This is a neat little trick that I learned during my first year of an undergrad photography course, many a moon ago. I think that overall it works and can be a great way to shoot better quality images with a little bit of added drama on zero budget, well maybe £5 give or take.
Triptych from my undergraduate photography course created with this technique
All you need is a flat surface positioned close to a wall, a bedside table lamp, and two pieces of paper that are a minimum A4 size. I would recommend two pieces of A3 paper to accommodate for some wiggle room and more exciting angles. Be creative with the background colours. Go outside the box with some bright pinks and yellows. Depending on the size of the item you are photographing you will need different sized paper. This is an alternative to the professional roll of paper that hangs on the background support. Those are not as expensive as one would expect. For example, Calumet Arctic White 1.35m x 11m Seamless Background Paper is only £34.00. The cheapest background support that can be found on our website is the Interfit Background Support with Telescopic Crossbar – Large for £124.99 (okay this one is a bit more expensive but it does its job well and would last you a long time).
Calumet Arctic White 1.35m x 11m Seamless Background Paper
Interfit Background Support with Telescopic Crossbar – Large
Once you have procured the pieces of paper for about £3.99 find a stable surface to place these on. For example, a desk that is located very close to a wall. Simply place one piece of paper flat on the desk and get it as close to the wall as possible. Then place the other piece of paper against the wall but right where it meets with the other piece of paper bend it like so:
Don’t forget to get creative and experiment with colour! You can create some interesting backgrounds by using different coloured papers combined.
Thanks to this you will avoid a harsh line forming. Instead, you will achieve that smooth studio background effect. Position your bedside light where you want the light to hit your subject. I think that this technique is fantastic for harsh shadows and dramatic images, mainly because if you’re going for a little bit of natural lighting this might not work. I would recommend making the rest of the room as dark as possible as well. For example, shooting at night or just having your blinds closed as it could diminish the drama that, at least, I’m going for.
Because I was creating assets for this blog post in the office I didn’t have access to a bedside table lamp. I had to settle for a Bowens studio light with a softbox. I assure you that a regular, small light will work and would give you even harsher shadows if that’s what you’re after!
Final Results & Conclusion
The entire point of this article was to show you a simple technique for enjoying photography on a budget, or well lack of it. To keep with this theme I decided to shoot the same image with a DSLR and my outdated iPhone. The DSLR I’m using is the Canon EOS 60D and my iPhone is the iPhone 6 (I think, it’s been a while and I refuse to change it). Below are the raw images:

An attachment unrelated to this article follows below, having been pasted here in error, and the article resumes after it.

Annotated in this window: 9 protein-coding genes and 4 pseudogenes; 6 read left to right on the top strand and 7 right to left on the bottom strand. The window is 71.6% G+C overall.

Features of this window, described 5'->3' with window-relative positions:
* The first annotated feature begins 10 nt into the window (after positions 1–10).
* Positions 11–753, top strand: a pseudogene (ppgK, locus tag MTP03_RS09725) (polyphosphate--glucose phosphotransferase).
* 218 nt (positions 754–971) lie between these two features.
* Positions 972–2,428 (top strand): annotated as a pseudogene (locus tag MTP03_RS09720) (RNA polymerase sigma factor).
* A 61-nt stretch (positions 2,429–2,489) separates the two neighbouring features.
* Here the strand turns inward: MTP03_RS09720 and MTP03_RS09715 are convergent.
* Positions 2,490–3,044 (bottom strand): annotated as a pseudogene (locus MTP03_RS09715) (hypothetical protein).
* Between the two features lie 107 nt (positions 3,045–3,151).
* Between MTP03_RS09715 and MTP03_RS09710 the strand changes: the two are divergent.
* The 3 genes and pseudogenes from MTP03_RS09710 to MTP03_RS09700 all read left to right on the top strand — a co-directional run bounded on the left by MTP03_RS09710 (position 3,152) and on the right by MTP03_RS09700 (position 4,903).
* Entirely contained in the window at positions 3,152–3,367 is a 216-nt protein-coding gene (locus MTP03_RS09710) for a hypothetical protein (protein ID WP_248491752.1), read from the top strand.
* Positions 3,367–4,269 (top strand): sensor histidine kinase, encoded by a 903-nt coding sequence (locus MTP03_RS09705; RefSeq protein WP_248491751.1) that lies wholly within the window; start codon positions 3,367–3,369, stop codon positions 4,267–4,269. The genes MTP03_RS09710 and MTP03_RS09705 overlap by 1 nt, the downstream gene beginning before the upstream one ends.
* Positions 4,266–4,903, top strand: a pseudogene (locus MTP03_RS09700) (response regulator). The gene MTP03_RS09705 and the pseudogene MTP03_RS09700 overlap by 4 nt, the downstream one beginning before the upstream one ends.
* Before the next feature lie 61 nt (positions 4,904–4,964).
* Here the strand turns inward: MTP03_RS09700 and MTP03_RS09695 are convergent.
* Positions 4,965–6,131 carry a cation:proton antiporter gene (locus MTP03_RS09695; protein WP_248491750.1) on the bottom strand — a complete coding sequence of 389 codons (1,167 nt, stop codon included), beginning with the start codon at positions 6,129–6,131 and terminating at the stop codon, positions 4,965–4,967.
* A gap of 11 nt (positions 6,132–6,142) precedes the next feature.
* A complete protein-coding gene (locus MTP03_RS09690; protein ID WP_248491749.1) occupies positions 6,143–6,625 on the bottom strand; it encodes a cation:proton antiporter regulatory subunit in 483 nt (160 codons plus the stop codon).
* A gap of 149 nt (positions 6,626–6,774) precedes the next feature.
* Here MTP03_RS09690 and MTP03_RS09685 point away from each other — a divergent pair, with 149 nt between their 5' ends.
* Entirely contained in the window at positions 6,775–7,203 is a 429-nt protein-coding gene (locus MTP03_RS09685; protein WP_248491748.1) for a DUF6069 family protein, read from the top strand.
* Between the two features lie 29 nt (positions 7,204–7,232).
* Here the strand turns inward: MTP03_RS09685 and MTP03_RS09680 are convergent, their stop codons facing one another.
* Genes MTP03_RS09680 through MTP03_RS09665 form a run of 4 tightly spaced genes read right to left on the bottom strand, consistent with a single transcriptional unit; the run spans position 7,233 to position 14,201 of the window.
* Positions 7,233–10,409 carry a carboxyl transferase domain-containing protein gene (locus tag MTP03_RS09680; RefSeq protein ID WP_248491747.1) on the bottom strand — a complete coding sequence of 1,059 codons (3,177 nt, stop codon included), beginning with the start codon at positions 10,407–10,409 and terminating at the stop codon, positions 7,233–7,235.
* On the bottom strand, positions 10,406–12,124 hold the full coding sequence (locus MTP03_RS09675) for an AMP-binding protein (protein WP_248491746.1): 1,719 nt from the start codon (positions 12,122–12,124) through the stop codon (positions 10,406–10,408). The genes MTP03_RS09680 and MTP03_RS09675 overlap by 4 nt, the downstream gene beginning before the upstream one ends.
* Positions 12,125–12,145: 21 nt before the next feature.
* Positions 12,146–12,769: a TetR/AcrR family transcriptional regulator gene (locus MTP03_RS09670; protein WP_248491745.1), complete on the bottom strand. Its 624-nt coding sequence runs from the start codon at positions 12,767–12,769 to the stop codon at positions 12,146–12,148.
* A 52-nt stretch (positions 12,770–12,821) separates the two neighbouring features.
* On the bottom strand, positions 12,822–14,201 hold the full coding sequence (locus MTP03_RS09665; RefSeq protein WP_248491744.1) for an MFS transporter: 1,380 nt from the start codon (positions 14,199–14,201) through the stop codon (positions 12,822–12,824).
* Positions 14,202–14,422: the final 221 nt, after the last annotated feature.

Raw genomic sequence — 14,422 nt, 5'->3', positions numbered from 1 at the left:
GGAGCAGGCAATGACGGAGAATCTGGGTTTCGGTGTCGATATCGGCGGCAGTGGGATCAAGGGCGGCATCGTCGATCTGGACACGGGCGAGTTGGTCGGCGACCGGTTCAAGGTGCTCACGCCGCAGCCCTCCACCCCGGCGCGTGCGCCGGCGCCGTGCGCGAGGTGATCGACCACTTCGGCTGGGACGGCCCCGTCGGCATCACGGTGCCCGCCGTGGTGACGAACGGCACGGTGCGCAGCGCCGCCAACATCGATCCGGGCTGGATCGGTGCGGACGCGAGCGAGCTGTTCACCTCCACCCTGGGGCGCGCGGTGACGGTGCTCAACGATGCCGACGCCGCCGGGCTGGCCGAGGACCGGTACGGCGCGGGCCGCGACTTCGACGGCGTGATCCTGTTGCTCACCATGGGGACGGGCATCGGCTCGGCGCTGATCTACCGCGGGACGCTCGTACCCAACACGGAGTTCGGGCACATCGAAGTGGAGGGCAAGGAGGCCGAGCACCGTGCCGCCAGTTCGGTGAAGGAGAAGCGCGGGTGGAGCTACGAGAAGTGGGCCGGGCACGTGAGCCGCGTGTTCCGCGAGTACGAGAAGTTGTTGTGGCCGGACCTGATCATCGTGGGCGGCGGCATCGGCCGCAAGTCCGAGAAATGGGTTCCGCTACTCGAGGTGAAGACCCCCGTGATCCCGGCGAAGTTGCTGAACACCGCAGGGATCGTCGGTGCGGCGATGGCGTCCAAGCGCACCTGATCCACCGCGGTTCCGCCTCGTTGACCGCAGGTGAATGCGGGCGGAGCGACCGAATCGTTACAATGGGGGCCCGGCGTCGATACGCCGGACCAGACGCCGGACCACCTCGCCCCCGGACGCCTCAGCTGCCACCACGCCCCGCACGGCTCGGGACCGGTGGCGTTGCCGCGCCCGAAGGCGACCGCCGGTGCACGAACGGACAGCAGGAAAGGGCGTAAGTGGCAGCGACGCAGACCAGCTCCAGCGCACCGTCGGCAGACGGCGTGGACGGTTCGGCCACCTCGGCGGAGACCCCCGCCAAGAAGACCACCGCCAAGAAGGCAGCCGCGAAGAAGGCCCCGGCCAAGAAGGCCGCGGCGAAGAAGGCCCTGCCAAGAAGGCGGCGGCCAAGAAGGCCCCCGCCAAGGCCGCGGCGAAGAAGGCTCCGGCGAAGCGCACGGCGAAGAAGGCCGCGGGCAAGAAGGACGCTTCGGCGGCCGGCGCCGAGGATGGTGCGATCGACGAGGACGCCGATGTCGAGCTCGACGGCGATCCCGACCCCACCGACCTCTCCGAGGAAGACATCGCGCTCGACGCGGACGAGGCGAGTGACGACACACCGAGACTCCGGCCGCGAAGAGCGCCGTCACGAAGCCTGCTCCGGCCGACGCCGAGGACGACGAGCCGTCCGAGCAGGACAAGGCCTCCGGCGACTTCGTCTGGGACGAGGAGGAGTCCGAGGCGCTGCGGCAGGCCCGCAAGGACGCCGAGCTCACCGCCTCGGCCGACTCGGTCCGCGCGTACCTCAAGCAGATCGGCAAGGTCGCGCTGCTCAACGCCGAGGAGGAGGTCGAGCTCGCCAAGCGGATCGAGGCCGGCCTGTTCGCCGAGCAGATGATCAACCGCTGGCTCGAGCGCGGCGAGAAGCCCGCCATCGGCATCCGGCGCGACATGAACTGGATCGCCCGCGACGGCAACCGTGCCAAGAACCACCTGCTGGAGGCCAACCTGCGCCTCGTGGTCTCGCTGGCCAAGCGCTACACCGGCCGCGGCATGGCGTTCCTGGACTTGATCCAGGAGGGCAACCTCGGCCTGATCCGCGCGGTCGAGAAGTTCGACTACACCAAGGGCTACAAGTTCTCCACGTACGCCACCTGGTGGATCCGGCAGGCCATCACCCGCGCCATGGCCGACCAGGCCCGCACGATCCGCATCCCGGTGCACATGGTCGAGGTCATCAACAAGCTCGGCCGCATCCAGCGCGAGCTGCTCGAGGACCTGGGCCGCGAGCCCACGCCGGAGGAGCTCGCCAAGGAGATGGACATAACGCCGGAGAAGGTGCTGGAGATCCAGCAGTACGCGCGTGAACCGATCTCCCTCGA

Raw image produced with this technique – DSLR
Raw images produced with this technique – iPhone
Here are the edited images. I used Adobe Creative Suite’s Lightroom to enhance the images and hide any imperfections. As you can see I didn’t have to do that much to improve them.
Final Edited Version – DSLR
Final Edited Version – iPhone
You can also put the colour corrected images from Lightroom into Photoshop and use the blur and smudge tool to get rid of any harsh edges that are still visible in your images.
In conclusion, I think that this is a neat little trick if you desperately want to get into studio photography but perhaps don’t have the money to do it. Perhaps you’re not even at university yet and would like to experiment with studio photography but don’t have access to such resources yet. As I have mentioned in the opening I learned this technique in the first year of my undergrad photography course. It served as a small learning exercise that explained the basics of studio photography in the most simplistic way possible. It is definitely something to practice and have fun with. I actually found myself using this trick to take some more ‘elevated’ Instagram photos because I’m a stereotypical millennial who wants her feed to look good from time to time. Anyway, I hope you enjoy it!
About the Author
Patrycja Reimus is a Norwich based horror artist and an award-winning filmmaker. She is also our Technical Copywriter who frequently enjoys writing for our blog. For more information about her work please visit patrycja-reimus.squarespace.com. You can also follow her wonderfully weird and obscene imagery on Instagram @reimuspati_art or stalk her personal life @patrycja_reimus.